|How to Tap a Keg
How to Tap a Keg 2017-09-08T22:20:51+00:00

How to Tap a Keg of Beer Like a Pro

The beer is cold, your friends are ready, but you’ve never tapped a keg before. Where do you begin without letting on it’s your first time? Listening to a friend shout advice over your shoulder in the moment rarely turns out well. Chances are most of them don’t know either. How do you tap a keg without the nightmare below? Knowing how to tap a keg is an essential skill.

No one wants to start a party like this! Your friends don’t want to wear beer, they want to drink it. They aren’t looking for a good swim, but rather the perfect pour.

Following are some important steps and a little advice we’ve gathered for you from across the web.

Transporting the Keg

The perfect pour starts with the transportation and care of the keg. If you have never transported a keg of beer there are a few things you need to know.

Perhaps this is your first college kegger or you’re an expert party attender but only now handed the all-important responsibility of all things related to the keg.

While it might be tempting to throw the keg in the back of the truck, or toss it like you’re in the movies, your toes and your pour may pay for it.

  • Transporting a Beer Keg? Avoid these Mistakes. They may seem like no-brainers to some, but there is something about the presence of a keg that lends to theatrics, fun, and stunts. Save those for the keg stands. Right now, the focus is to get the keg to the party in the best condition possible.
  • Battle for Highest Beer Toss Record. Since you’re not Gregor “The Mountain” or the world’s strongest man, we’d advise against keg tossing in general. Besides endangering your toes, the furniture, and anyone nearby, you’ll shake up the pressurized liquid creating extra froth and a possible kegtastrophe.
  • How to Move a Keg of Beer. Treat it like you would your kid. If you wouldn’t throw Johnny in the back of the pickup to bounce around down the interstate, don’t throw the beer back there either. Seatbelts are always advised, for the kid too. If there is only one seatbelt, we recommend using it for the kid and placing the keg on someone’s lap. The point is rolling freely isn’t recommended, for humans or beer.
  • Kegging Beer at Home. Of course, there’s always the option to homebrew without the need for transportation. Just move the party to your house! No need to worry about shaking up the keg.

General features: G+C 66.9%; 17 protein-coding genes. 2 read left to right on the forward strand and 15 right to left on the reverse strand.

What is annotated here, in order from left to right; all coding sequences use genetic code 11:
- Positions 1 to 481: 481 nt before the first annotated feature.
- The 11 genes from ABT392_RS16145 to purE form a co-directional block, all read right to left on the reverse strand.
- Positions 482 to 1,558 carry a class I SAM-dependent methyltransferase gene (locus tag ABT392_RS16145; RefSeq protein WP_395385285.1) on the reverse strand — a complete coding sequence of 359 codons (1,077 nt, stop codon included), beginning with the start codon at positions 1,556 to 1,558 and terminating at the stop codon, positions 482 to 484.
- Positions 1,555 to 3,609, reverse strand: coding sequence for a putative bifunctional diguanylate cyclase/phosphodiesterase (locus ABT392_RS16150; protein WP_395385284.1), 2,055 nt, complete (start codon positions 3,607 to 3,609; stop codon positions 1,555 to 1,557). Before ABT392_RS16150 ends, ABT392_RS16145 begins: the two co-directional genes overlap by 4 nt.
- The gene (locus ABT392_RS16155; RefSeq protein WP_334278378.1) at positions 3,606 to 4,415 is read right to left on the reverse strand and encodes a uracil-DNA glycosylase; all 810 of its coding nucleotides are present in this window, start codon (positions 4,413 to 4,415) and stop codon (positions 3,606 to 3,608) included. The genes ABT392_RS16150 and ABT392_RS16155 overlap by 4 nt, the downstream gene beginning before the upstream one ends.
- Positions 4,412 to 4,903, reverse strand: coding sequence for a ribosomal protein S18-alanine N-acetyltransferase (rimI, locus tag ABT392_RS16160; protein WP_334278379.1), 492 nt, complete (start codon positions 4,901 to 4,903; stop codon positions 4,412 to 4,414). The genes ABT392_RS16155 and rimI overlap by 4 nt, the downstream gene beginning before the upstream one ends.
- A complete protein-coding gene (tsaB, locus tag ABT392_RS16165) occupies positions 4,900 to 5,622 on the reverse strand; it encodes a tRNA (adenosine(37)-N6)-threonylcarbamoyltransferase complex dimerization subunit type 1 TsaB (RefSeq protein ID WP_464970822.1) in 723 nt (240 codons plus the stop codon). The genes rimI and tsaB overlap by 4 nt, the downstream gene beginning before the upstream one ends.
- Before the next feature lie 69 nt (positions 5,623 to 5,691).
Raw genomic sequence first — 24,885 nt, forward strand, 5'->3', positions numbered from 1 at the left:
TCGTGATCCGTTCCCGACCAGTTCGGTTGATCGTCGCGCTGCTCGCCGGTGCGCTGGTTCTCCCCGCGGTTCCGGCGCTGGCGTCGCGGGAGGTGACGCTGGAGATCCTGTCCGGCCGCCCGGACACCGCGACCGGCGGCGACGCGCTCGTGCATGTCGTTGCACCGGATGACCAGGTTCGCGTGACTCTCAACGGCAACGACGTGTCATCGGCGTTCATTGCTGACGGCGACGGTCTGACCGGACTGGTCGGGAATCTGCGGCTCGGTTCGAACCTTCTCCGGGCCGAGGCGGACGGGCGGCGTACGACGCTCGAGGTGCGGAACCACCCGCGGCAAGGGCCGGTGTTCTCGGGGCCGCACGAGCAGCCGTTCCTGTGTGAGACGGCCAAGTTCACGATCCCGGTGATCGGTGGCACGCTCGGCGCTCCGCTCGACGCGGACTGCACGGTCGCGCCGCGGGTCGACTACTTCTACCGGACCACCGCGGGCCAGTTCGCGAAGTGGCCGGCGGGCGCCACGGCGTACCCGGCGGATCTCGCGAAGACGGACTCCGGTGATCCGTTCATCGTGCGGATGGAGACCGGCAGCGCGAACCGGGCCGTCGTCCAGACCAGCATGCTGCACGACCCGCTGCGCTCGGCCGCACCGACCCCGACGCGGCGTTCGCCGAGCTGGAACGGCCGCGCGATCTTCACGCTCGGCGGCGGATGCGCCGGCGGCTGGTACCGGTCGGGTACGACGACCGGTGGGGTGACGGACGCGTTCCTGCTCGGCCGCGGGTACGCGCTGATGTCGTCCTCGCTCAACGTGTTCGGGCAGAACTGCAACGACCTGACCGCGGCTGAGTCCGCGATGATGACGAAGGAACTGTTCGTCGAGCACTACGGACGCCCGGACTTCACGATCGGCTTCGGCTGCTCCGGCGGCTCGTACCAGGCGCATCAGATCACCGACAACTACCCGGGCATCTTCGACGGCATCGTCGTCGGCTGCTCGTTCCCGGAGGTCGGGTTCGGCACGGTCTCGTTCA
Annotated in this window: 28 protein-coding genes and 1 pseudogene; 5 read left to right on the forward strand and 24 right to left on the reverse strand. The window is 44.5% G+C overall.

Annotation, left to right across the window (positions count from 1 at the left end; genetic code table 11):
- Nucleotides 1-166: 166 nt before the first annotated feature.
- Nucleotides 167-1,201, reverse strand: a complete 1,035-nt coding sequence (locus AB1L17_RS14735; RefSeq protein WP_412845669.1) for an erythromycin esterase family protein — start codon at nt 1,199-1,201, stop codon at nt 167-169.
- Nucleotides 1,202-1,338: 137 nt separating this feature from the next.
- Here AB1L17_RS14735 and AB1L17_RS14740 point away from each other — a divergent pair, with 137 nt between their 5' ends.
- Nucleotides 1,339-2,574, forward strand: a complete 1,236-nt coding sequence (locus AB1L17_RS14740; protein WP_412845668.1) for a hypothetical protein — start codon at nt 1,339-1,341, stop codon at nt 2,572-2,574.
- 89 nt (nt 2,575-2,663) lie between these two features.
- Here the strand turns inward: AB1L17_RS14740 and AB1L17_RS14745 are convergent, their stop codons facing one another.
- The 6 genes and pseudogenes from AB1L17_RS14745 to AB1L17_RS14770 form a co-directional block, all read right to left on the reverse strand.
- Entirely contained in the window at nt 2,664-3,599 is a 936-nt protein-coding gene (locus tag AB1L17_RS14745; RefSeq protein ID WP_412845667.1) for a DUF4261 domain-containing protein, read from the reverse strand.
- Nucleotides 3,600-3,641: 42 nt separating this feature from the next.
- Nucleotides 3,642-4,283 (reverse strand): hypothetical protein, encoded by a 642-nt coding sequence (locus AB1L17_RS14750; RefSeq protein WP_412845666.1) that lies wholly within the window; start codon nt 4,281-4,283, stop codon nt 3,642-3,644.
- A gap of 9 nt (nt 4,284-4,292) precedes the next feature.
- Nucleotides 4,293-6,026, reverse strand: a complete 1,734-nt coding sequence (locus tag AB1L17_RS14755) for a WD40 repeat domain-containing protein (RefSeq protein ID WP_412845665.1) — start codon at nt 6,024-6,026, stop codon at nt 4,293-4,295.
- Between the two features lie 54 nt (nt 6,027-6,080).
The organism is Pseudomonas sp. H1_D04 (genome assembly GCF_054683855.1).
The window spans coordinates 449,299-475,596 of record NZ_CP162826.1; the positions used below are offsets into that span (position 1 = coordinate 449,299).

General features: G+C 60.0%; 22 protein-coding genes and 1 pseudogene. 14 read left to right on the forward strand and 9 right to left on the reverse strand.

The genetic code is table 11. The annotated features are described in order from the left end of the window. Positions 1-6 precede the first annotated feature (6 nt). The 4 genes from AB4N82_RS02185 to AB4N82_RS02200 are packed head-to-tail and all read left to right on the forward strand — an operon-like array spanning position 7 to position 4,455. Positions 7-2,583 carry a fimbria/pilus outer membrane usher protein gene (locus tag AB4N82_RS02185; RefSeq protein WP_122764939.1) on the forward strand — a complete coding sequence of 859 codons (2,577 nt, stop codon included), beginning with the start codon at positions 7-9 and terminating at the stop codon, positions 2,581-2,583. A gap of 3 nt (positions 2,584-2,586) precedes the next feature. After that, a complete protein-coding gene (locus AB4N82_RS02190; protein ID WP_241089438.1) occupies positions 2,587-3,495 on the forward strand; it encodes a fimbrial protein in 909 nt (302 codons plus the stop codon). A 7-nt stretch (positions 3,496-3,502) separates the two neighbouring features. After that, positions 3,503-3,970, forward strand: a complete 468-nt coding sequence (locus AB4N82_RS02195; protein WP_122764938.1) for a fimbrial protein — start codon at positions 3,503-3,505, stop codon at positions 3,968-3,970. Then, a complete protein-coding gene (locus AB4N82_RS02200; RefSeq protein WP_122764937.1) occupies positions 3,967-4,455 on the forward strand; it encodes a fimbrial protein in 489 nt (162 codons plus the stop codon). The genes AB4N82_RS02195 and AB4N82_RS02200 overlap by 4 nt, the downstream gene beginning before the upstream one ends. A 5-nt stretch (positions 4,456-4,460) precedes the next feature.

Handling with care is recommended. Just because it weighs a ton doesn’t mean it’s indestructible. The cargo inside is precious, especially to those eagerly waiting on you to deliver.

Finding the Right Temperature

Finding the right temperature depends on whether you are planning on drinking or wearing this beverage (see above video) but typically beer is served cold. You can accomplish this by keeping the keg iced down or simplify with an Insulated Super Cooler.

Different beers have different ideal serving temps and guests have varying preferences. By serving cold it allows the guest to readjust the temperature to their liking by letting it rest or warming it in their hands.

  • How temperature changes beer taste, aroma, enjoyment Different beers are best at different temperatures. For maximum enjoyment, be sure to know the ideal temperature of the beer you are serving.
  • Craft Beer Joe shares a cheat sheet of temperatures. He suggests you experiment with craft beer to find the temperature you love the best.
  • And Munchies In Search of the Perfect Beer Temperature has discovered it’s all more complicated than one might think.
  • How to Chill a Keg of Beer is a step by step pictorial guide if you don’t have a cooling system. You will need to check back often to make sure your ice hasn’t melted. If you don’t have a tub big enough, like the one mentioned in the link, place a large black trash bag in the bottom of the tub. Create a layer of ice and put the keg on top, fill the rest of the bag with ice making sure the sides and top of the keg are covered, then close the bag. Remember it’s easier to keep a keg cold then it is to cool it off.
  • If you’re feeling adventurous and capable in the DIY department you can always go all out and build your own kegerator like this man did for his wedding. He Turned a Cheap Freezer into a Kegerator. Props to him for finding a way to keep his beer cold on their big day!

Remember to invest in an Insulated Super Cooler, Kegerator, or stock up on ice. Warm beer is rarely appreciated. When in doubt serve the keg at 35o. This will allow your guests to warm the beer to their individual preferences by letting it rest or warming it in their hands.

The Right Equipment for Tapping a Keg

Having the correct equipment ensures that your beer will stay fresh and carbonated to the very bottom of the keg. But don’t take our word for it. These Beer Aficionados know the importance of good equipment.

  • Beer Taps and Couplers come in different varieties. There are 7 different types of taps: D, S, A, G, U and M. It’s important to know which one is needed for the keg at hand. U.S. domestically distributed kegs use the A system. Before removing the cap and inserting your tap, be sure it’s the right one or you may end up in a shower of foam.
  • Made Man: Gentleman Welcome shares that how to tap a keg starts with the right equipment. It is the difference between a perfect party or a ruined event.